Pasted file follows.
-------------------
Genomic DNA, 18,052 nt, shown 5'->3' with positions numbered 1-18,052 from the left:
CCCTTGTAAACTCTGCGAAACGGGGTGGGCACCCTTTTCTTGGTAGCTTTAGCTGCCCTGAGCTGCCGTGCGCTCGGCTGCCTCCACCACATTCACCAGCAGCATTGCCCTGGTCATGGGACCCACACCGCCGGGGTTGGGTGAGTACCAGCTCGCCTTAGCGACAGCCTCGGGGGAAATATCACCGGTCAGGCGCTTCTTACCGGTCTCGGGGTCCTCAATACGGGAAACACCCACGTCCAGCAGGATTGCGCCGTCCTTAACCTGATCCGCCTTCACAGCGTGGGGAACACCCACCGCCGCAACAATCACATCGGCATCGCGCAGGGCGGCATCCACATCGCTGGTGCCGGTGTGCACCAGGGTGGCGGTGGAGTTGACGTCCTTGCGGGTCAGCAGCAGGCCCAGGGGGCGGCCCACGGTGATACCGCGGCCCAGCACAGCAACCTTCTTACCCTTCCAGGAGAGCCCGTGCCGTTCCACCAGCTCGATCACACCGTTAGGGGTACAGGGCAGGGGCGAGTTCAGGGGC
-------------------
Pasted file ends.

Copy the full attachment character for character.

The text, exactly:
Genomic DNA, 18,052 nt, shown 5'->3' with positions numbered 1-18,052 from the left:
CCCTTGTAAACTCTGCGAAACGGGGTGGGCACCCTTTTCTTGGTAGCTTTAGCTGCCCTGAGCTGCCGTGCGCTCGGCTGCCTCCACCACATTCACCAGCAGCATTGCCCTGGTCATGGGACCCACACCGCCGGGGTTGGGTGAGTACCAGCTCGCCTTAGCGACAGCCTCGGGGGAAATATCACCGGTCAGGCGCTTCTTACCGGTCTCGGGGTCCTCAATACGGGAAACACCCACGTCCAGCAGGATTGCGCCGTCCTTAACCTGATCCGCCTTCACAGCGTGGGGAACACCCACCGCCGCAACAATCACATCGGCATCGCGCAGGGCGGCATCCACATCGCTGGTGCCGGTGTGCACCAGGGTGGCGGTGGAGTTGACGTCCTTGCGGGTCAGCAGCAGGCCCAGGGGGCGGCCCACGGTGATACCGCGGCCCAGCACAGCAACCTTCTTACCCTTCCAGGAGAGCCCGTGCCGTTCCACCAGCTCGATCACACCGTTAGGGGTACAGGGCAGGGGCGAGTTCAGGGGC